Breast Implants Recalled Due To Cancer Risk

Allergan Inc. issued a worldwide recall of its Biocell textured breast implants as well as tissue expanders due to a link with a rare type of cancer. The announcement came after the U.S. Food and Drug Administration requested that the company voluntarily recall the products after the implants were linked to breast implant-associated anaplastic large cell lymphoma cases, or BIA-ALCL, CNN reported.

The FDA announced in a press release that Allergan was taking action as a "precaution following notification of recently updated global safety information concerning the uncommon incidence of breast implant-associated anaplastic large cell lymphoma."

The recall includes Natrelle Saline-Filled breast implants, Natrelle Silicone-Filled breast implants, Natrelle Inspira Silicone-Filled breast implants, and Natrelle 410 Highly Cohesive Anatomically Shaped Silicone-Filled breast implants. Also included in the recall are tissue expanders patients may have used prior to surgery, which included Natrelle 133 Plus Tissue Expander and Natrelle 133 Tissue Expander with Suture Tabs.

Textured breast implants are less common in the U.S., with sales totaling less than five percent of all breast implants sold in the country, the FDA said.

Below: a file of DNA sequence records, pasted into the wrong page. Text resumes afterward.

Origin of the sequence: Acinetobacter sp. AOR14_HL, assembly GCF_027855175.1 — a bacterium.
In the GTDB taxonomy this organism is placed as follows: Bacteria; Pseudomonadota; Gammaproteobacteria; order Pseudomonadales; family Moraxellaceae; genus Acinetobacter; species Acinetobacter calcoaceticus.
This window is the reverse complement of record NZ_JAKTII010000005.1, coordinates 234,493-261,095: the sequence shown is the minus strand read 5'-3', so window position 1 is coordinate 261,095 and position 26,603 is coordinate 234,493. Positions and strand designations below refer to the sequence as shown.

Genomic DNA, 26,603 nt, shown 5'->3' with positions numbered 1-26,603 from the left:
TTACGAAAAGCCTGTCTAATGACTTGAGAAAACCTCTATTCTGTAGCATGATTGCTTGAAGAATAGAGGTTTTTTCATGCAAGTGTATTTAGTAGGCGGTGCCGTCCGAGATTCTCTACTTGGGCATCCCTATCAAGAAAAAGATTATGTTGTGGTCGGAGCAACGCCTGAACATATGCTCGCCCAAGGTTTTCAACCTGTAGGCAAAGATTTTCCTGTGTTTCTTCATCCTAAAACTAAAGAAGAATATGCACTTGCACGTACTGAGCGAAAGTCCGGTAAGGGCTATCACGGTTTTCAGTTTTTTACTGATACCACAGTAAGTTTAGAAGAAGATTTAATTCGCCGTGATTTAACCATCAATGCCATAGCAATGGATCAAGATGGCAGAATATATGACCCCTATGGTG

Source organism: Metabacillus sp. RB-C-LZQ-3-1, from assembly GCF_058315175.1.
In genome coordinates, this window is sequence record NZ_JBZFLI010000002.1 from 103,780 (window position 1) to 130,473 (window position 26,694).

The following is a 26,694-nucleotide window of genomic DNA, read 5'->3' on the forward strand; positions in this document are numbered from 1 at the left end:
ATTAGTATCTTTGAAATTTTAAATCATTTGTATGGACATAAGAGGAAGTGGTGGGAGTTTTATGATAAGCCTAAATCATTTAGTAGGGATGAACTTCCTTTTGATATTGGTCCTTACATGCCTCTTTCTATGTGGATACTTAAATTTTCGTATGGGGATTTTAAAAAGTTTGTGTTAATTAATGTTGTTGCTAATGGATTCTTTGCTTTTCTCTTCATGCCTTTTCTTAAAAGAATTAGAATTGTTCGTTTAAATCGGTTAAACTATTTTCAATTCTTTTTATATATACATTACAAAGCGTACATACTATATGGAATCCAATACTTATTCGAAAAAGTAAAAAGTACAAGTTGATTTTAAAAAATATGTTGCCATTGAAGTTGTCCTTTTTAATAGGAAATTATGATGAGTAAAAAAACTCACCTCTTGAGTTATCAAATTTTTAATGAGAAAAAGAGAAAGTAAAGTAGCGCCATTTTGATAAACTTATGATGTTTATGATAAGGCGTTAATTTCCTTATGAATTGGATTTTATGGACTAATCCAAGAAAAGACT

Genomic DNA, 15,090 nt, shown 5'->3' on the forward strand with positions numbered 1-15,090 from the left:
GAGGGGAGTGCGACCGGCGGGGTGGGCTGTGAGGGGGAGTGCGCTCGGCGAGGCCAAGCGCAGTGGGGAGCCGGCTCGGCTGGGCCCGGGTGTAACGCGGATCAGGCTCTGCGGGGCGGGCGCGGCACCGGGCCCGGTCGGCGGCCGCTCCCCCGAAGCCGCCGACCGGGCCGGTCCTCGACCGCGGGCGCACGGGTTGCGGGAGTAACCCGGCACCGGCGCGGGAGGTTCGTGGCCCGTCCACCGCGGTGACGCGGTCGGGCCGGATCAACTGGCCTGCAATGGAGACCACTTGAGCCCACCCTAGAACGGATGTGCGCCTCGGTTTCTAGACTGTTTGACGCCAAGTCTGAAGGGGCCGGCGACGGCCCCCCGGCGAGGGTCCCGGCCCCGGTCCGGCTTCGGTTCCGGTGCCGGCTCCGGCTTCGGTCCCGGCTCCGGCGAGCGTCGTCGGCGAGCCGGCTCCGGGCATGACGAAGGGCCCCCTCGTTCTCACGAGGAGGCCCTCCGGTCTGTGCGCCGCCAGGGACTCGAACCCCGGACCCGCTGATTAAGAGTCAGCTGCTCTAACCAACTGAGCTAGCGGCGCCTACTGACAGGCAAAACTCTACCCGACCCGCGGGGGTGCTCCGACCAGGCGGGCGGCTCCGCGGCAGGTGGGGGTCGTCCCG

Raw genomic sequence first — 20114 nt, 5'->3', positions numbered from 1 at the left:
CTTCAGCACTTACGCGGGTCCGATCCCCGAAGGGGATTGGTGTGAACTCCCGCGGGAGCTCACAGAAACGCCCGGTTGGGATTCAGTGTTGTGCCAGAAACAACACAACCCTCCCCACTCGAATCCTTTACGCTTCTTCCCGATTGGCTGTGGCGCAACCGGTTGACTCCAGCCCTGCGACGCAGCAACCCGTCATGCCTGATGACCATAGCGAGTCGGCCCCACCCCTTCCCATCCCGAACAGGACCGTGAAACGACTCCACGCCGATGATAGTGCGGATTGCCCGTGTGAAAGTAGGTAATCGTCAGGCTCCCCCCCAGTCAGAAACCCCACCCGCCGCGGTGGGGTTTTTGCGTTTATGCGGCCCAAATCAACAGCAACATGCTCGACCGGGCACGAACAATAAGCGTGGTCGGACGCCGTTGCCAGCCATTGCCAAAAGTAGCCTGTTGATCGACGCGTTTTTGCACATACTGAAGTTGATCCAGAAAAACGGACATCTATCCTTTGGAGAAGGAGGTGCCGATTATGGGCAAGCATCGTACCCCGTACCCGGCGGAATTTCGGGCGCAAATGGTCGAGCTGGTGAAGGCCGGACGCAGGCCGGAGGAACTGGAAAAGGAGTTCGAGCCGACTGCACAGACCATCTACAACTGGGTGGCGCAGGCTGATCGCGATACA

However, Dr. Binita Ashar said many women could be affected by the recall.

"It's our estimation that hundreds of thousands of women have these implants," she said during a press conference on Wednesday.

CNN reported that the FDA first became aware of a possible association between breast implants and or BIA-ALCL in 2011. The FDA does not recommend having the implants removed because of potential risks. Instead, those with implants are advised to monitor the area around the implants for any noticeable changes. Anyone experiencing symptoms of BIA-ALCL should speak with a health care professional. Symptoms of the cancer include swelling or pain in the area, which can occur years after the initial surgery.

Worldwide, 573 cases of BIA-ALCL have been related to the implants. In addition, 33 patients have died from it. That number is up from last year, according to the FDA.

The agency said it would continue to analyze data and take additional action when necessary.

The FDA is also considering recommendations for changing how breast implants are labeled. Some changes may include a warning along with a checklist to help women consider the benefits and risks of getting breast implants.

While most women don't ever experience serious complications, they are not meant to last a lifetime.

"Breast implants are not meant to be lifetime devices. They have a lifespan, and that might range from seven to 10-plus years, based on the implant and patient," Dr. Tommaso Addona, president of the Long Island Plastic Surgical Group, said in March, per CNN.